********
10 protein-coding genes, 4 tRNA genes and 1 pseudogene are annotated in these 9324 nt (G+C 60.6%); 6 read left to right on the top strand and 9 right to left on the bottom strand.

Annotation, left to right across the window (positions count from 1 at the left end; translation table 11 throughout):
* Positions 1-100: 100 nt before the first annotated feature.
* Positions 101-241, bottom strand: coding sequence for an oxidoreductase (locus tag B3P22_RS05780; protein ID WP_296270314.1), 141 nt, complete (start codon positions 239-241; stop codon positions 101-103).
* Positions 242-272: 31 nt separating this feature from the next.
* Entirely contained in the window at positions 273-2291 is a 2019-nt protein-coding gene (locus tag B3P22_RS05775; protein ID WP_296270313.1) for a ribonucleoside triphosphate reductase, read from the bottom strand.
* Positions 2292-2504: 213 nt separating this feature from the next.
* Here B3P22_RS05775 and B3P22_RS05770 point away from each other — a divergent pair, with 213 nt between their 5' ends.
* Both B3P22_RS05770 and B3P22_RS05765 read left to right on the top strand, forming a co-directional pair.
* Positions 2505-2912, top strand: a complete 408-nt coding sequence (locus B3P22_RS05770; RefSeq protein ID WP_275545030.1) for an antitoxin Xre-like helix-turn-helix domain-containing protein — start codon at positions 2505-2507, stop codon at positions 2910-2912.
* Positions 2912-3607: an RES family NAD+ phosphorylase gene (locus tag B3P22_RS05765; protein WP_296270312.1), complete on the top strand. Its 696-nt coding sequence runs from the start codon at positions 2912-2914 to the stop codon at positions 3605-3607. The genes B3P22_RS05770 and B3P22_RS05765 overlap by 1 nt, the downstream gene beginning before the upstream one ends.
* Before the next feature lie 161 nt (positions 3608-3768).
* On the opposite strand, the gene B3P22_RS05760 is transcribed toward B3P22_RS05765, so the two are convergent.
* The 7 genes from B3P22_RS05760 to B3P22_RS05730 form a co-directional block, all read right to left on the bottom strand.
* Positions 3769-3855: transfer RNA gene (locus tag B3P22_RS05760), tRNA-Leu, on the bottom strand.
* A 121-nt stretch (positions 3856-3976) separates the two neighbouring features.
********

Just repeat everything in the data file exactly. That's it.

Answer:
10 protein-coding genes, 4 tRNA genes and 1 pseudogene are annotated in these 9324 nt (G+C 60.6%); 6 read left to right on the top strand and 9 right to left on the bottom strand.

Annotation, left to right across the window (positions count from 1 at the left end; translation table 11 throughout):
* Positions 1-100: 100 nt before the first annotated feature.
* Positions 101-241, bottom strand: coding sequence for an oxidoreductase (locus tag B3P22_RS05780; protein ID WP_296270314.1), 141 nt, complete (start codon positions 239-241; stop codon positions 101-103).
* Positions 242-272: 31 nt separating this feature from the next.
* Entirely contained in the window at positions 273-2291 is a 2019-nt protein-coding gene (locus tag B3P22_RS05775; protein ID WP_296270313.1) for a ribonucleoside triphosphate reductase, read from the bottom strand.
* Positions 2292-2504: 213 nt separating this feature from the next.
* Here B3P22_RS05775 and B3P22_RS05770 point away from each other — a divergent pair, with 213 nt between their 5' ends.
* Both B3P22_RS05770 and B3P22_RS05765 read left to right on the top strand, forming a co-directional pair.
* Positions 2505-2912, top strand: a complete 408-nt coding sequence (locus B3P22_RS05770; RefSeq protein ID WP_275545030.1) for an antitoxin Xre-like helix-turn-helix domain-containing protein — start codon at positions 2505-2507, stop codon at positions 2910-2912.
* Positions 2912-3607: an RES family NAD+ phosphorylase gene (locus tag B3P22_RS05765; protein WP_296270312.1), complete on the top strand. Its 696-nt coding sequence runs from the start codon at positions 2912-2914 to the stop codon at positions 3605-3607. The genes B3P22_RS05770 and B3P22_RS05765 overlap by 1 nt, the downstream gene beginning before the upstream one ends.
* Before the next feature lie 161 nt (positions 3608-3768).
* On the opposite strand, the gene B3P22_RS05760 is transcribed toward B3P22_RS05765, so the two are convergent.
* The 7 genes from B3P22_RS05760 to B3P22_RS05730 form a co-directional block, all read right to left on the bottom strand.
* Positions 3769-3855: transfer RNA gene (locus tag B3P22_RS05760), tRNA-Leu, on the bottom strand.
* A 121-nt stretch (positions 3856-3976) separates the two neighbouring features.